A Dutch film, post-Saturday Night Fever, which follows the lives of three young men who are amateur dirt-bike motorcycle racers. They each fall in love with a young woman who, with her ... See full summary »
Hans van Tongeren,
Sort of a cross between "Love Story" and an earthy Rembrandt painting, this movie stars Rutger Hauer as a gifted Dutch sculptor who has a stormy, erotic, and star-crossed romance with a ... See full summary »
Monique van de Ven,
A band of medieval mercenaries take revenge on a noble lord who decides not to pay them by kidnapping the betrothed of the noble's son. As the plague and warfare cut a swathe of destruction... See full summary »
Jennifer Jason Leigh,
The young girl Keetje moves to Amsterdam in 1881 with her impoverished family, and is led into prostitution in order to survive. In the process she sees the corrupting influence of money. Written by
Doug Shafer <email@example.com>
Director Paul Verhoeven experienced immense pressure to come up with a worthy follow-up for his critically and commercially successful Turkish Delight (1973). He clashed repeatedly with producer Rob Houwer over the screenplay and didn't get the budget to make the film on the epic scale he had intended. He has been quoted as saying that if he could ever redo one of his movies, it would be this one. See more »
Surprisingly Thoughtful Indictment of 19th Century Capitalism
I came across this film under the title "Hot Sweat" at my local video store, and rented it out of curiosity; I had seen many movies by this director, and always thought his work was severely underated. The movie really surprised me with it's unsensationalistic style and well done cinematography. Although the female lead is very beautiful, and manages to get undressed frequently, there is always a tension to her sexuality...she is forced to rely on it only because the audience is clearly made aware that on the other side is the penniless abyss. Rutger Haur plays totally against type as a foppish young bank officer who adopts her as his mistress.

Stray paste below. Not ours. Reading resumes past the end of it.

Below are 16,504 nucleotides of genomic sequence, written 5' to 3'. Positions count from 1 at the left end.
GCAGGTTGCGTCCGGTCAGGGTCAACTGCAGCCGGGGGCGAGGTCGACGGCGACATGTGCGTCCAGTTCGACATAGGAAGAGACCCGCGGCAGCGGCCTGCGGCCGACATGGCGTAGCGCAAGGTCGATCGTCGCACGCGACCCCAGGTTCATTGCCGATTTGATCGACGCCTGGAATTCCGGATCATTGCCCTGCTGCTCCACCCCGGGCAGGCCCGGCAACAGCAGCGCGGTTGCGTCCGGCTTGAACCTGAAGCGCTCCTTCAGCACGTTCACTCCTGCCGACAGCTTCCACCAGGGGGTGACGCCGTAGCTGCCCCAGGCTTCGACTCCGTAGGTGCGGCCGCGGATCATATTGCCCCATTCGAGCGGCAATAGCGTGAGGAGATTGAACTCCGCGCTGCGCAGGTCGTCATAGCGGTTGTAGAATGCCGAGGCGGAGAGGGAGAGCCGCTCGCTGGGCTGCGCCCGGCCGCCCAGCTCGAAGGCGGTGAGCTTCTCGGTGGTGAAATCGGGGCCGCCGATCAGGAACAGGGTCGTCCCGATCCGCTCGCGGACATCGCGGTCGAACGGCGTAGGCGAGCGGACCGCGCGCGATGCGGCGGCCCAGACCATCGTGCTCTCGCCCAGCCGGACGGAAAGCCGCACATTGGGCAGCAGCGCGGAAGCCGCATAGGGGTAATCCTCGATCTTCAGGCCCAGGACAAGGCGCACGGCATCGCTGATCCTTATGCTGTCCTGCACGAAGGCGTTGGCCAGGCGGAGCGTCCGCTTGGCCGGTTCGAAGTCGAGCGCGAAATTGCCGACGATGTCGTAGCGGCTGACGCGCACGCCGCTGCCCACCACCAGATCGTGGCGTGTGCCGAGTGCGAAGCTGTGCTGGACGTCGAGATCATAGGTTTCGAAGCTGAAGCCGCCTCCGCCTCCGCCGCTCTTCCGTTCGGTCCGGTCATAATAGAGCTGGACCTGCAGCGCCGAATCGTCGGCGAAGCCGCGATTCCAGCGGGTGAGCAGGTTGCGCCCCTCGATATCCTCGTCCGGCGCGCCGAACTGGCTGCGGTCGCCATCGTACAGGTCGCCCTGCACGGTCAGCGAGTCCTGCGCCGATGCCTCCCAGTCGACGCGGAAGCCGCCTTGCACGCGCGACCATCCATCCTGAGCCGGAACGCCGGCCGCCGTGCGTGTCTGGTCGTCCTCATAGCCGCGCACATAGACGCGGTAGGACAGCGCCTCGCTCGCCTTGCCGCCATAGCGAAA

I think most people today think of Holland as a totally liberal and affluent country. This film goes a long way towards dispelling that stereotype, and I would recommend it to anyone looking for a (sometimes brutally) realistic picture of 19th century life among the underclass in Amsterdamn. I liked it.
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